Reading Scott Hahn's Reasons to Believe, I recently came across a sentence that struck me as oddly summing up contemporary western society:
"Many people today think that salvation is something that God owes us."
For generations we've told our children that they can be whatever they want, achieve whatever they want and have whatever they want; so long as they work hard for it. This has been the case, until recently; those who have worked hard have reaped the benefits of their efforts. In fact, we've worked so hard and done so well, there is little more for us to achieve in this world. With our material needs being more than satisfied, it has been my experience as an educator, that the youth of today (and to some extent their parents) that the world owes them their creature comforts and luxuries.
According to Scott Hahn, this sense of entitlement has flowed over into our spiritual life.
Although God wants nothing more than our salvation, He wants us to want our salvation as much as He does. "For he wishes to give eternal life to all those who seek salvation by patience in well-doing." (Rom 2:6-7)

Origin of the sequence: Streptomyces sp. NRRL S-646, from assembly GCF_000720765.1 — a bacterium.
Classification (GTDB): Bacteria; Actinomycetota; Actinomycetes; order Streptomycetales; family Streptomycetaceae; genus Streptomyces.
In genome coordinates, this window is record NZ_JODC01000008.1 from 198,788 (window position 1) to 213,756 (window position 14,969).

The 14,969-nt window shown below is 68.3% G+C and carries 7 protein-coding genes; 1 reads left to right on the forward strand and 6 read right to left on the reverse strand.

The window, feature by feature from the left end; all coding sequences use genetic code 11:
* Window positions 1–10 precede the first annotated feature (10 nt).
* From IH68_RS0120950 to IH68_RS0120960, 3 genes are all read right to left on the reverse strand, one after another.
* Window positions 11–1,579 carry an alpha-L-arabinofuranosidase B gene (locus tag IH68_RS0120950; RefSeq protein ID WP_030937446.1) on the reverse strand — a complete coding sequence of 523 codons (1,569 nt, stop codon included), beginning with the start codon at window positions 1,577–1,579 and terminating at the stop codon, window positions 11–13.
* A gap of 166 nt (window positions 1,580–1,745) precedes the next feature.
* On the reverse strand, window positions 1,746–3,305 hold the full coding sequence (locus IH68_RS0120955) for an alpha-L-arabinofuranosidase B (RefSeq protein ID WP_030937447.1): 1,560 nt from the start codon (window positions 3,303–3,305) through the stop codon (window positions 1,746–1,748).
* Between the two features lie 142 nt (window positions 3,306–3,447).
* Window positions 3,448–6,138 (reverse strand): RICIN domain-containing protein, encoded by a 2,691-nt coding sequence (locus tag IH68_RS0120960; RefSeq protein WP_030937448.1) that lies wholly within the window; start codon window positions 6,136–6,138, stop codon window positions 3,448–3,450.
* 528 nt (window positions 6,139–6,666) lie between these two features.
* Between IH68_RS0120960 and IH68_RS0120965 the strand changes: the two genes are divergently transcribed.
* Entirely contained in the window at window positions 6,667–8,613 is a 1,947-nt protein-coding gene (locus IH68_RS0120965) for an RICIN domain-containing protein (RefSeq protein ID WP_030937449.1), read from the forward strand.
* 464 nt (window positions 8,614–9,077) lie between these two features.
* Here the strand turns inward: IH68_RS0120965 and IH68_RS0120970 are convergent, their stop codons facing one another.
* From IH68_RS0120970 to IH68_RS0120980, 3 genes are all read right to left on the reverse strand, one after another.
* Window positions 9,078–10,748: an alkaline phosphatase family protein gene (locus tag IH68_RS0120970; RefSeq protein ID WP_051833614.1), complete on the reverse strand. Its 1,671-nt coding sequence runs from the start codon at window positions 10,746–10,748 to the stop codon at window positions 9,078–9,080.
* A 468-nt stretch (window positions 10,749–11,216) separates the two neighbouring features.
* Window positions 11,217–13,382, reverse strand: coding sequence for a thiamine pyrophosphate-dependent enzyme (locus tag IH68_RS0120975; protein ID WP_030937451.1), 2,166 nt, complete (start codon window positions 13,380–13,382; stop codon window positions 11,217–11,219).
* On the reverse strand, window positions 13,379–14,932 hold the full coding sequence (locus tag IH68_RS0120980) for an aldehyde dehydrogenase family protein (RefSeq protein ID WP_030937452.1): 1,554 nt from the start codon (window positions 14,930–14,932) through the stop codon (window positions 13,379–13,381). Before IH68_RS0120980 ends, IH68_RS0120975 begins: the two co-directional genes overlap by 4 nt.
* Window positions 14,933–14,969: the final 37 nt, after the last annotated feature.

In fact, there is no guarantee that God will grant us his salvation; He may in fact deny it unless we profess the Kingdom of God to the world:
So every one who acknowledges me before men, I will also acknowledge before my Father who is in heaven; but whoever denies me before me, I will also deny before my Father who is in heaven. (Mt. 10:32-33)
Like any thing in life, we cannot take the Lord's salvation for granted. The same way a parent wants to give their child an allowance, they want their child to work for it so that it will be that much more appreciated. The money will always be there, just like the parent's love; and the child will learn not to take either for granted. So it is with God. His love and salvation will always be offered to us; but by working for it, His saving touch will be all the more sweeter.